I'm an old fic writer and manga/anime fan who has always had a soft spot for the Japanese take on European vampires! I've seen the Hellsing anime and own the translated manga volumes up through #6 as of May 2005. Haven't read a great deal of Hellsing fic yet, but I'm looking for good stuff.
This is a short prequel to the manga, or a bridge between Bram Stoker's "Dracula" and "Hellsing". Alucard is present at the wedding of Mina Harker's daughter in 1927, and learns who her future descendant will be. Extensive quotes from "Dracula" and Biblical curses from Deuteronomy 28, and the marriage service from the Anglican Book of Common Prayer. There is some A/U revision to the aftermath of Dracula's destruction in the novel, since in the Hellsing timeline Dracula was not destroyed but literally reversed, into Alucard.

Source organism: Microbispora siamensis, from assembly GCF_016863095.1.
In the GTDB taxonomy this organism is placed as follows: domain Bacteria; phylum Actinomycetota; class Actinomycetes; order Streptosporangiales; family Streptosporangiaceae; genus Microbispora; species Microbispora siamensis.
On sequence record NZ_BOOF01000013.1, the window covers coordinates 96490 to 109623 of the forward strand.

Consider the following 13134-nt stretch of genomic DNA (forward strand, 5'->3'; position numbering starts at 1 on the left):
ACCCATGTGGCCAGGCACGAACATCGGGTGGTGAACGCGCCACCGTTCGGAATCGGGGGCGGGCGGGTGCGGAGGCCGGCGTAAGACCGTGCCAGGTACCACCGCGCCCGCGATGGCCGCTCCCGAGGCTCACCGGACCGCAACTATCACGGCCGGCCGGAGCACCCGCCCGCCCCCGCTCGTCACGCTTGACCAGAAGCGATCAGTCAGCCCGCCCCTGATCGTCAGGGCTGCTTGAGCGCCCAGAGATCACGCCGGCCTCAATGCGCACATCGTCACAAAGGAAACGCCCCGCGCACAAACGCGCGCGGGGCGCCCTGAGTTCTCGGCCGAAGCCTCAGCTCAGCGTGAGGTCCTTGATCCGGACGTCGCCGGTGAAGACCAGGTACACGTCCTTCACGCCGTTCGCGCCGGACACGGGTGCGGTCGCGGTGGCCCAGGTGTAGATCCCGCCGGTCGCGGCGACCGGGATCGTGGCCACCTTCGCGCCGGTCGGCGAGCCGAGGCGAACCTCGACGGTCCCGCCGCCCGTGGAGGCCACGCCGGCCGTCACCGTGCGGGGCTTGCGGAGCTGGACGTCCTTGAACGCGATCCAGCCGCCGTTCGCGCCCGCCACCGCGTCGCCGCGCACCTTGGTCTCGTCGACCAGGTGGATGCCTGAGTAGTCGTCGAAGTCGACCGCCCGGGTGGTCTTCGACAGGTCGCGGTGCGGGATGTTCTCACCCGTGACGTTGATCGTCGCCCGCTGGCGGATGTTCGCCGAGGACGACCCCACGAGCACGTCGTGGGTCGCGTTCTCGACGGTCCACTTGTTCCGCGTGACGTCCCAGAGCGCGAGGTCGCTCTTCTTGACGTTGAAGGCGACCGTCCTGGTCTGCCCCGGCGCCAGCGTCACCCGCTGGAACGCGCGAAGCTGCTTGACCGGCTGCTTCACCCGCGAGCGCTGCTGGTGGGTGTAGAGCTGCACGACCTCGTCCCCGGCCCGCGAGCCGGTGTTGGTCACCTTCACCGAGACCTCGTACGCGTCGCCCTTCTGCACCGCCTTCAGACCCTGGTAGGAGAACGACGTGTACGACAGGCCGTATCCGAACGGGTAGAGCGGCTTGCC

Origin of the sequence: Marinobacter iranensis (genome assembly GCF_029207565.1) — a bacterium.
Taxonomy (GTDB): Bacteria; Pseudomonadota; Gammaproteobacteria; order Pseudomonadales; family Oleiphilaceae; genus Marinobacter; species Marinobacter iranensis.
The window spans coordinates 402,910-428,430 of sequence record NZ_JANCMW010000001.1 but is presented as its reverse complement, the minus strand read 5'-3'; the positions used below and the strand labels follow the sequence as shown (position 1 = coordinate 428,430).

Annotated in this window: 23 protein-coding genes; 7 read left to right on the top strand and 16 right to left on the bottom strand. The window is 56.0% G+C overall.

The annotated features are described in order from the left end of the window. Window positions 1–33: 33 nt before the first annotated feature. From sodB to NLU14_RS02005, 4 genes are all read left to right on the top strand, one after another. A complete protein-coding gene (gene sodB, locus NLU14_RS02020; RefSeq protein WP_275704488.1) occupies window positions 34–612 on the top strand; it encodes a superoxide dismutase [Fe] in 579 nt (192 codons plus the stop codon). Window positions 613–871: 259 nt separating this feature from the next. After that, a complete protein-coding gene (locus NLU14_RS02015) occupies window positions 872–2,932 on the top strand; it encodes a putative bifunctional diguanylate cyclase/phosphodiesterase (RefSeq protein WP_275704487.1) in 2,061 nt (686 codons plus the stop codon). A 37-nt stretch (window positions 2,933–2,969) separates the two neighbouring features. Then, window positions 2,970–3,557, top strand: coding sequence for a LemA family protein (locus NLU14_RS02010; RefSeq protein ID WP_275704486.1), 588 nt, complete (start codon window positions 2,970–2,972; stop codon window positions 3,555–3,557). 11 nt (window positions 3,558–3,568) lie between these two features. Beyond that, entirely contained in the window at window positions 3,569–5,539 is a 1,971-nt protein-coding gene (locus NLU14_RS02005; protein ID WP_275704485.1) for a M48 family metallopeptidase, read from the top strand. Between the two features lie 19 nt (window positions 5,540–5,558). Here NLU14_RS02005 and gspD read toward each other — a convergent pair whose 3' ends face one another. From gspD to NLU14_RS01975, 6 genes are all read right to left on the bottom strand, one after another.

My thanks to Sir Hellsing/Thess whose advice was invaluable in revising this story. Any errors or omissions are mine alone.
The Fruit of Her Womb
by Madame Manga
I cannot imagine that good luck will follow when a vampire is invited to a wedding. Not that I have been invited, in the stricter sense; I was commanded to be in attendance tonight, and I have obeyed the command. Had I any choice but to obey? However, they had no need to apply coercive measures. Was I amused at the thought that my presence would cast an inevitable shade over the brightest hour of a young woman's life?
Perhaps I am easily amused these days.